Blog | January 31, 2022
A grant success story
Dennis Engelke, Caldwell County's grants administrator since October 2018, believes that every grant dollar a county receives means one less tax dollar for the county to collect. Grant money can't replace the property tax levies that pay for recurring county costs, such as the salaries of county jailers, sheriff's deputies and road crews. But in place of tax dollars or tax-supported debt, grants can serve as a funding source for construction projects or purchases of big-ticket items such as asphalt distributors and sheriff's vehicles.
Due to multiple federal disaster declarations in the past several years, grant programs available to Texas counties include:
FEMA public assistance and hazard mitigation programs.
Community Development Block Grant (CDBG) disaster recovery and mitigation funds.
Fiscal relief for the COVID-19 public health emergency through the American Rescue Plan Act (ARPA) and the Coronavirus Relief Fund.
Caldwell County has accessed these federal grant opportunities and more. The county's largest grant is a $17.6 million CDBG mitigation grant. The county will use the grant to build an evacuation shelter for residents of Caldwell and other counties temporarily displaced in future disasters. When not in use as a shelter, the county will operate the facility as a community center to subsidize facility operating costs. County Judge Hoppy Haden says the center will provide an alternative to the nearby San Marcos Convention Center.
When considering grant opportunities, Haden is mindful of any recurring costs that continue after the grant is no longer available. He prefers using grant funds for one-time expenditures and only approves grant-funded positions if the employee knows the job ends when the grant funds expire.
The next largest grant in Caldwell County's portfolio is its $8.4 million ARPA allocation. Haden and the Commissioners Court propose to allocate funds for community service organizations, road projects and broadband expansion. Haden estimates that about two-thirds of the county is without internet service. He calls the ARPA allocation "a once-in-a-lifetime opportunity to provide rural broadband."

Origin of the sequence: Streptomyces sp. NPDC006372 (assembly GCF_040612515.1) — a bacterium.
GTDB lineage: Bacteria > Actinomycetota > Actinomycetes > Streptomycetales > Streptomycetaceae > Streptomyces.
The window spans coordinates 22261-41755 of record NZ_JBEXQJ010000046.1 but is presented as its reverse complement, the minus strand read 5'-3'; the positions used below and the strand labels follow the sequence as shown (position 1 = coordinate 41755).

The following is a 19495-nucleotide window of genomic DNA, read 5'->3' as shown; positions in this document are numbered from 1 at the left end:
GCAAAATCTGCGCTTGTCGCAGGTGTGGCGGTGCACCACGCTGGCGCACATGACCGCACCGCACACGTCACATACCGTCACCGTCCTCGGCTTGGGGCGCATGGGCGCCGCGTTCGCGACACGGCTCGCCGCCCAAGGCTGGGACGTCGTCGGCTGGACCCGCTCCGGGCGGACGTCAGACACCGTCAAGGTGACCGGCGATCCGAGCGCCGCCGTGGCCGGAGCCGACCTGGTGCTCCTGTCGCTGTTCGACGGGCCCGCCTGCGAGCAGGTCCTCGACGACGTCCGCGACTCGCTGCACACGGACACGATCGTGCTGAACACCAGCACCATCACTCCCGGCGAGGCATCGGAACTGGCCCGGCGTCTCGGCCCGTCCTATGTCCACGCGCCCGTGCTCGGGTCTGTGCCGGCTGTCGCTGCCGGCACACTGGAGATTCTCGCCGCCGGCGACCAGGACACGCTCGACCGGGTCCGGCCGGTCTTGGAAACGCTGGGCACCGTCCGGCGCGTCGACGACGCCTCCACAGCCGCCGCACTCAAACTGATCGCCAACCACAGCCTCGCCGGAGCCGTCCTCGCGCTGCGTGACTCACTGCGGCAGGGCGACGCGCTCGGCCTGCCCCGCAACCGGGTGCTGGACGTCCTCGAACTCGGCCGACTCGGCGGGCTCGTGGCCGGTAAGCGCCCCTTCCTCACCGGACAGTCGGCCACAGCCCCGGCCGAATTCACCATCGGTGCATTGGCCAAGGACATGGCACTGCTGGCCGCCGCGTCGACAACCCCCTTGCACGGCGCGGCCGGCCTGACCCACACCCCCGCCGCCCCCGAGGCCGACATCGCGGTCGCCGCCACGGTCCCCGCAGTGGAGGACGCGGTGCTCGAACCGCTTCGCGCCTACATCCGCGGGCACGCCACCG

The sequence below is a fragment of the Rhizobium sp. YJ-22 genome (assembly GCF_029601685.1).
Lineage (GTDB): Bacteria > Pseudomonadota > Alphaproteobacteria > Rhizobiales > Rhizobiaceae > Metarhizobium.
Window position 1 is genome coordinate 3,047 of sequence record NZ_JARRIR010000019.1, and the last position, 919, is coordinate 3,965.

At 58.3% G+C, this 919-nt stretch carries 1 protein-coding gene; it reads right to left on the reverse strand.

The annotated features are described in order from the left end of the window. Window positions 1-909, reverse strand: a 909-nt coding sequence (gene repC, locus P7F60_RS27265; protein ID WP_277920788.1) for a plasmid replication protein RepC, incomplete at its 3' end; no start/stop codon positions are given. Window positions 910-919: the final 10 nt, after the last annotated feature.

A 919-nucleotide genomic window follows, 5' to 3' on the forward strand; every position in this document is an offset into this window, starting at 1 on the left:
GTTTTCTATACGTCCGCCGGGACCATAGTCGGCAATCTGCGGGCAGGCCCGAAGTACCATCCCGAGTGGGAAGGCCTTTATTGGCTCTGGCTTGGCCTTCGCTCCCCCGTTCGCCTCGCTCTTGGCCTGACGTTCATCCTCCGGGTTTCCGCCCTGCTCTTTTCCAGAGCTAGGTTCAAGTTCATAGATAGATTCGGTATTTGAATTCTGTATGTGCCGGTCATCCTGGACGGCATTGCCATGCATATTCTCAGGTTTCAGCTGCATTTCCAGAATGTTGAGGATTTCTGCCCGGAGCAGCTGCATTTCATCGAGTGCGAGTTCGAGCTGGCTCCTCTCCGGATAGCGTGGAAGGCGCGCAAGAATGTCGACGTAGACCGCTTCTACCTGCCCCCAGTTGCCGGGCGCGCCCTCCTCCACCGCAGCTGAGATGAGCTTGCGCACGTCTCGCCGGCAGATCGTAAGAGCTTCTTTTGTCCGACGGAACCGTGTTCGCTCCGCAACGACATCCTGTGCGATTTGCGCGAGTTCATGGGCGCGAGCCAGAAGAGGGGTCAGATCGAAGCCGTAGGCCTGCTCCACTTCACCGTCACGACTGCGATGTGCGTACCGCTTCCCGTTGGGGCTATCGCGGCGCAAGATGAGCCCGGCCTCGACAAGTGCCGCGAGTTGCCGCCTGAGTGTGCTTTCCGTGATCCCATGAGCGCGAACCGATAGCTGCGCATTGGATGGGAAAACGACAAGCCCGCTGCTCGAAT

Caldwell County receives a variety of other state, federal and private foundation grants for almost any purpose you can imagine, such as road projects, voting equipment, feral hog reduction and a study of the need for a behavioral health respite center to treat people with mental health crises who might otherwise end up in the county jail.
Unit Road Administrator Donald Leclerc is grateful for the almost $2 million in grants for road projects his office receives. This funding will make it possible to pave two-thirds of the county's roads by the end of 2024, weather permitting, Leclerc said. About 227 of the county's 447 total miles are gravel roads.
Engelke credits Haden and the commissioners for increasing the county's grants portfolio, citing their willingness to create a stand-alone Grants Department. Another contributing factor is outside consultants who provide grant administration, environmental assessments and engineering services.
For more on Caldwell County's success story, contact Grants Administrator Dennis Engelke at email@example.com.
And for more information on grants available to Texas counties, check out the Texas Association of Counties' grant opportunities resource page at www.county.org/legislative/grant-opportunities.